Mystery surrounds closure of South Tyneside special school
A controversial new school in South Tyneside has closed - a move that is shrouded in mystery.
The SBC School opened last year in Jarrow to cater for boys with special educational needs.
But the independent school - which was believed to charge fees of £24,000 a year - has shut up shop and no-one from the organisation which runs it, The Harbour Schools Group, could be contacted for an explanation.
In August last year, South Tyneside Council, granted permission for the school to open in the Grade II St Bede’s Chamber building, in Albert Road, Jarrow. despite strong opposition from a number of residents as well as councillors.
However, the Gazette has been contacted by several people saying the school has suddenly closed, but no-one can be contacted at the school and The Harbour Schools Group websites has been taken down.
A spokesman for South Tyneside Council said: “St Bede’s Chambers is an independent school. South Tyneside Council is not currently commissioning places from the provision.
“Alternative educational arrangements have been in place since February for the small number of children who attended for a short time.”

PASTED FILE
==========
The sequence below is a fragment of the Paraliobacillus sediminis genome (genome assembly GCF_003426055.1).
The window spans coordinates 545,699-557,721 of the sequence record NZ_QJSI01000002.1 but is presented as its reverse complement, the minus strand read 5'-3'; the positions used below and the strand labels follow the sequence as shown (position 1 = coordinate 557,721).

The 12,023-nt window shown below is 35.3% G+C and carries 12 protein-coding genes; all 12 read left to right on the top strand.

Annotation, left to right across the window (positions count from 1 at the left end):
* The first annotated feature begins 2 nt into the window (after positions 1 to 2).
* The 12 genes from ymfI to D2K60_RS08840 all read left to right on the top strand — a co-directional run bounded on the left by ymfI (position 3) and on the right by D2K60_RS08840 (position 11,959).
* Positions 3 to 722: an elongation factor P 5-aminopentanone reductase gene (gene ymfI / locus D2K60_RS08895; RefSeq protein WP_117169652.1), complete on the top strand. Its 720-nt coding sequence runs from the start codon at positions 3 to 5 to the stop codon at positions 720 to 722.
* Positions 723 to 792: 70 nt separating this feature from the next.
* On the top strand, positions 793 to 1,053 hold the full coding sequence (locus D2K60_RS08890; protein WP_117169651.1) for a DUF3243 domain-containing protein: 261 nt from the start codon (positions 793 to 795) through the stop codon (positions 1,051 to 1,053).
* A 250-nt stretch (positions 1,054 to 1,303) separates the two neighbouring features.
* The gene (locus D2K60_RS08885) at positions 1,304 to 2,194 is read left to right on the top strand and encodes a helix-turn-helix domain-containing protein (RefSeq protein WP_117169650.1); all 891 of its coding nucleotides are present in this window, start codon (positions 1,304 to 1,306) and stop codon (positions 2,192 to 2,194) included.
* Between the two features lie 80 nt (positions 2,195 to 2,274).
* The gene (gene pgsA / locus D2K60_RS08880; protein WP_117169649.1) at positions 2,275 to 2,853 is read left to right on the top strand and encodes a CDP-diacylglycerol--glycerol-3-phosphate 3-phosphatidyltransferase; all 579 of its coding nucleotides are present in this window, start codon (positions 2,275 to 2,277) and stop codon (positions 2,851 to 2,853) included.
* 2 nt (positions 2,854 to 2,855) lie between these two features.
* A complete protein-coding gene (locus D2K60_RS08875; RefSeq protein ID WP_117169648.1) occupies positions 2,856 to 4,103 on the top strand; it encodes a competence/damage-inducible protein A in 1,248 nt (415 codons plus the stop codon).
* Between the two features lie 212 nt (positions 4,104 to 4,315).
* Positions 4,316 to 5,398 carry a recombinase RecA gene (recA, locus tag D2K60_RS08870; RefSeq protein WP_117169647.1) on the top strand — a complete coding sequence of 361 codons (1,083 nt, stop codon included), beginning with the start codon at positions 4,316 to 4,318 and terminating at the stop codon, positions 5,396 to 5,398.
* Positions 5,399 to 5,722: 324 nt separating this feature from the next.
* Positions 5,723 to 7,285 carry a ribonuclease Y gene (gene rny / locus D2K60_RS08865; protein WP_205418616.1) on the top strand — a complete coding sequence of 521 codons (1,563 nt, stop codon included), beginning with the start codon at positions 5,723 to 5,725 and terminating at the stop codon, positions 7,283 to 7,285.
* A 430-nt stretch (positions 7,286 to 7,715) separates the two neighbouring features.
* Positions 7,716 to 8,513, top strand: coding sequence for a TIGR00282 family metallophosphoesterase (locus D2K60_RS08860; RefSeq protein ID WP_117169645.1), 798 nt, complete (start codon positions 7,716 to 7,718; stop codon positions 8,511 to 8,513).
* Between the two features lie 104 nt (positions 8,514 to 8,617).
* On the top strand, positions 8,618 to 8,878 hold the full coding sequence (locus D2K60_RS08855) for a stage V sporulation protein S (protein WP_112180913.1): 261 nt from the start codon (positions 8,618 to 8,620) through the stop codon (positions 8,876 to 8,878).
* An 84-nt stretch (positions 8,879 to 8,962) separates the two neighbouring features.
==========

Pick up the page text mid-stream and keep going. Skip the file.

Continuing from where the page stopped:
A service supplier, who wished to remain anonymous, said: “I was contacted by a member of the school staff and told they had all received a message late on Tuesday night to inform them the school was closed.
“It seemed to have come out of the blue.”
When it opened the school said it would eventually take up to 50 youngsters with special educational needs and there would be 20 members of staff.
Headmaster, Gareth McCullough, previously said his vision was to improve the life chances of the boys, aged 11-16-years-old, who had social, emotional and mental health needs.
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Mr McCullough co-founded the Harbour Schools Group in 2016 after mainly working in the South East of England.
They decided to open in Jarrow after data showed South Tyneside was one of many areas with a rising need for specialist educational support.
Before it opened a number of local residents wrote to South Tyneside Council, citing fears of an upsurge in traffic and parking problems on their doorsteps.
South Tyneside Council’s deputy leader, Coun Coun Alan Kerr, questioned the building’s suitability as an education centre, saying he believed it could be put to better use.
The St Bede’s Chamber building was originally headquarters for the Cooperative and later a social club.
In 2007, the council rejected a plan to open the building as a dance studio, citing parking concerns. Soon after, it gave permission for it to operate as a call centre, where around 250 people were employed.
It was then split into six offices before the planning application for the school was granted.